Texas in 1850. By Melinda Rankin. Page: 186 of 196
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TEXAS IN 1850.
which have been made in so short a period, were made
mainly through the influence of one individual,
Castro, who has expended a large fortune in establishing
the colony. The inhabitants, who are Roman Catholics,
have a resident priest among them, and are erecting a
spacious stone church.
The Medina is a clear rapid stream, affording ample
advantages for mill seats, and some future day will, no
doubt, be occupied by extensive cotton and woollen factories
and flouring mills. The region of country around
Castroville is favorable to the production of wheat, and
probably, in a few years, a sufficient quantity of this
grain will be raised in this portion of country to supply
the whole State.
The foot of the mountain is not more than one mile
from the town. The vicinity of the mountains abounds
with specimens of iron ore. It is reputed to be abundant,
and of a remarkably pure quality, which might, no
doubt, be rendered a valuable source of wealth to the
country. This portion of Texas, perhaps, more than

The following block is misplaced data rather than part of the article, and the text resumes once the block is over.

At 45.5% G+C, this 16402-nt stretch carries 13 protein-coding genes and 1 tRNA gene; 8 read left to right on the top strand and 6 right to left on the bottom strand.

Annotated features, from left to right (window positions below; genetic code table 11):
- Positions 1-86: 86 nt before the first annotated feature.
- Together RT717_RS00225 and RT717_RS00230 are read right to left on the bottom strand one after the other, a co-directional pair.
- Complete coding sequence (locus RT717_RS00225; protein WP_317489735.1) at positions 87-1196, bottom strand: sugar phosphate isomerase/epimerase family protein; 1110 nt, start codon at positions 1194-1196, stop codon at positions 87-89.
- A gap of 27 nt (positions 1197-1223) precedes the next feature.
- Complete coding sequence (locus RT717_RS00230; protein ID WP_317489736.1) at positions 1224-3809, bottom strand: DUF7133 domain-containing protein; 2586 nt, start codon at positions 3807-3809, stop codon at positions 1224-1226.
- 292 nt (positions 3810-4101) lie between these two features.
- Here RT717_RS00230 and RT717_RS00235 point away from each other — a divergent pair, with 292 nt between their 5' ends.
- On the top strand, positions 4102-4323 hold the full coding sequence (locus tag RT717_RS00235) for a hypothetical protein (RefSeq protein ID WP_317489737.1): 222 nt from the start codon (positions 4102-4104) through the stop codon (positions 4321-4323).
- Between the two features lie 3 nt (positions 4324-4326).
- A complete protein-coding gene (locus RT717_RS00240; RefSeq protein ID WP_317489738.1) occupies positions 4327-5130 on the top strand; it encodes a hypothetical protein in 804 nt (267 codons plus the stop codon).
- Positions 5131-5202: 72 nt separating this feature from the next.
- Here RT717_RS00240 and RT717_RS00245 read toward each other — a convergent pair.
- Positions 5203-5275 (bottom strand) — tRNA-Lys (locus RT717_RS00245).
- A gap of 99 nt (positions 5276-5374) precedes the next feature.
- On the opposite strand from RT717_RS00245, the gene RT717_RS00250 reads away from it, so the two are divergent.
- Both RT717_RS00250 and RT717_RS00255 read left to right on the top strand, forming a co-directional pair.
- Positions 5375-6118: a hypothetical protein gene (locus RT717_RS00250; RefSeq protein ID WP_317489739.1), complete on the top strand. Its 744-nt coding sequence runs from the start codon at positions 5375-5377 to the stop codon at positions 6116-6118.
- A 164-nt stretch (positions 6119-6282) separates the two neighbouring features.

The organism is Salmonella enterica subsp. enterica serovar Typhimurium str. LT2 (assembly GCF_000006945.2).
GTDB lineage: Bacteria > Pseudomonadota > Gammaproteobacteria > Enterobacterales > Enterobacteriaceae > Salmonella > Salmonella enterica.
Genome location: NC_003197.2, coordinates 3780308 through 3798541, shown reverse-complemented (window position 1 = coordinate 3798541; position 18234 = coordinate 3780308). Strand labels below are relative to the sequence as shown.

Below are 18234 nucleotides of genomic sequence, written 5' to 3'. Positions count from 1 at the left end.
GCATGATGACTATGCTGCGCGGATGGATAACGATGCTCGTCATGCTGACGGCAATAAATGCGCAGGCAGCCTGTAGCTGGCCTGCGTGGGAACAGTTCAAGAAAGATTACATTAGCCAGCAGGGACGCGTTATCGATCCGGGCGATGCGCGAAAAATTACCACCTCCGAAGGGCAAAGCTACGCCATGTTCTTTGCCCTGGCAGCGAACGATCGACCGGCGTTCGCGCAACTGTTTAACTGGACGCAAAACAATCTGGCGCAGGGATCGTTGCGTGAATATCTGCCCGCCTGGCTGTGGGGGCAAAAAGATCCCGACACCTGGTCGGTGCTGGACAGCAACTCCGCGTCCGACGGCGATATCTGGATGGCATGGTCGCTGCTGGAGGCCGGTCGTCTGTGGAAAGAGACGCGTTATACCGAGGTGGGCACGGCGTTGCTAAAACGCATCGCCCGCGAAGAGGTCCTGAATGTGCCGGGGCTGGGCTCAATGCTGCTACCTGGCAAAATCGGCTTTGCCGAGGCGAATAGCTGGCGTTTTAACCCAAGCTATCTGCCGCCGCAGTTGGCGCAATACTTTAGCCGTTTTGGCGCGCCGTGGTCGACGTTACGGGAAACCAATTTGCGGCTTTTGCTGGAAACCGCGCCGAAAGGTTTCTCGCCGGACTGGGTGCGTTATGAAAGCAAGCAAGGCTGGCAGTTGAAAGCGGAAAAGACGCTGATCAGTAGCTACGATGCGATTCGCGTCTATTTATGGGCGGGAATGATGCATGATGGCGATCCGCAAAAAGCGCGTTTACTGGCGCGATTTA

any other combines advantages for extensive speculations
in agricultural and manufacturing enterprises.
The natural beauty of this section surpasses description.
The lofty mountain, the broad expansive prairie,
the pure transparent stream of water, concur to vary
the scenery and render it peculiarly lovely. Boasting
New England. and far-famed Switzerland, with their
mountains, lakes, and picturesque landscapes, cannot
compete with or outvie Texas
Western Texas, the loveliest
land upon which the sun ever shone. All, who
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Rankin, Melinda. Texas in 1850. By Melinda Rankin., book, 1850; Boston. (texashistory.unt.edu/ark:/67531/metapth6107/m1/186/: accessed July 24, 2017), University of North Texas Libraries, The Portal to Texas History, texashistory.unt.edu; .